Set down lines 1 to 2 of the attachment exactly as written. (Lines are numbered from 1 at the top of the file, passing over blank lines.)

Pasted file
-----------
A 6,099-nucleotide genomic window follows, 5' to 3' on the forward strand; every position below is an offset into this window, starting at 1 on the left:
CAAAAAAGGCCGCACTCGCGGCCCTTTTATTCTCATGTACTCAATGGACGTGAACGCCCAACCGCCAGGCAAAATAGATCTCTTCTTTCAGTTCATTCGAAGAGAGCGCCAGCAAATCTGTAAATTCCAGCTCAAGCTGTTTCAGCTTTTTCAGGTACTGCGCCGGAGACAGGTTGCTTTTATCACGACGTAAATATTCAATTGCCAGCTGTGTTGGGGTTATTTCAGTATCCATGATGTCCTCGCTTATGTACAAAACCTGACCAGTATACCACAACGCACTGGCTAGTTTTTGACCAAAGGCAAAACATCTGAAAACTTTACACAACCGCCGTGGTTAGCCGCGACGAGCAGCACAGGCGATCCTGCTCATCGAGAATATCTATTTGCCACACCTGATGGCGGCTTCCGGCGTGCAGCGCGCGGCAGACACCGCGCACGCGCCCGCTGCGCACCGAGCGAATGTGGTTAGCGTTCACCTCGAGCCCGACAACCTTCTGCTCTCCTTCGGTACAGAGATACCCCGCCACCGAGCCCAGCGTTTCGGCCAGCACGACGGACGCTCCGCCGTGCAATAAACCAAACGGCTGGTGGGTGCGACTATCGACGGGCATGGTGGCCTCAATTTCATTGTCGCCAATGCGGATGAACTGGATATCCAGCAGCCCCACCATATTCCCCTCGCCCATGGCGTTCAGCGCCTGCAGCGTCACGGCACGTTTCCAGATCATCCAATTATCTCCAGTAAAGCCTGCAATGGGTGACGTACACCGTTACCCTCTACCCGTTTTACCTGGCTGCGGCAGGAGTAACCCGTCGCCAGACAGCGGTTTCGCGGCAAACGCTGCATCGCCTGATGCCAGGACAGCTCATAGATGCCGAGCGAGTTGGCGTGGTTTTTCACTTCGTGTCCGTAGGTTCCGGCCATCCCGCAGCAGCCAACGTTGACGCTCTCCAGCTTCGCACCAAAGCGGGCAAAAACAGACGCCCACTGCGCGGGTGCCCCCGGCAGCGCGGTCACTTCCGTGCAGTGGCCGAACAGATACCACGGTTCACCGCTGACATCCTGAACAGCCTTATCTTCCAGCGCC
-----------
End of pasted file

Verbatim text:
A 6,099-nucleotide genomic window follows, 5' to 3' on the forward strand; every position below is an offset into this window, starting at 1 on the left:
CAAAAAAGGCCGCACTCGCGGCCCTTTTATTCTCATGTACTCAATGGACGTGAACGCCCAACCGCCAGGCAAAATAGATCTCTTCTTTCAGTTCATTCGAAGAGAGCGCCAGCAAATCTGTAAATTCCAGCTCAAGCTGTTTCAGCTTTTTCAGGTACTGCGCCGGAGACAGGTTGCTTTTATCACGACGTAAATATTCAATTGCCAGCTGTGTTGGGGTTATTTCAGTATCCATGATGTCCTCGCTTATGTACAAAACCTGACCAGTATACCACAACGCACTGGCTAGTTTTTGACCAAAGGCAAAACATCTGAAAACTTTACACAACCGCCGTGGTTAGCCGCGACGAGCAGCACAGGCGATCCTGCTCATCGAGAATATCTATTTGCCACACCTGATGGCGGCTTCCGGCGTGCAGCGCGCGGCAGACACCGCGCACGCGCCCGCTGCGCACCGAGCGAATGTGGTTAGCGTTCACCTCGAGCCCGACAACCTTCTGCTCTCCTTCGGTACAGAGATACCCCGCCACCGAGCCCAGCGTTTCGGCCAGCACGACGGACGCTCCGCCGTGCAATAAACCAAACGGCTGGTGGGTGCGACTATCGACGGGCATGGTGGCCTCAATTTCATTGTCGCCAATGCGGATGAACTGGATATCCAGCAGCCCCACCATATTCCCCTCGCCCATGGCGTTCAGCGCCTGCAGCGTCACGGCACGTTTCCAGATCATCCAATTATCTCCAGTAAAGCCTGCAATGGGTGACGTACACCGTTACCCTCTACCCGTTTTACCTGGCTGCGGCAGGAGTAACCCGTCGCCAGACAGCGGTTTCGCGGCAAACGCTGCATCGCCTGATGCCAGGACAGCTCATAGATGCCGAGCGAGTTGGCGTGGTTTTTCACTTCGTGTCCGTAGGTTCCGGCCATCCCGCAGCAGCCAACGTTGACGCTCTCCAGCTTCGCACCAAAGCGGGCAAAAACAGACGCCCACTGCGCGGGTGCCCCCGGCAGCGCGGTCACTTCCGTGCAGTGGCCGAACAGATACCACGGTTCACCGCTGACATCCTGAACAGCCTTATCTTCCAGCGCC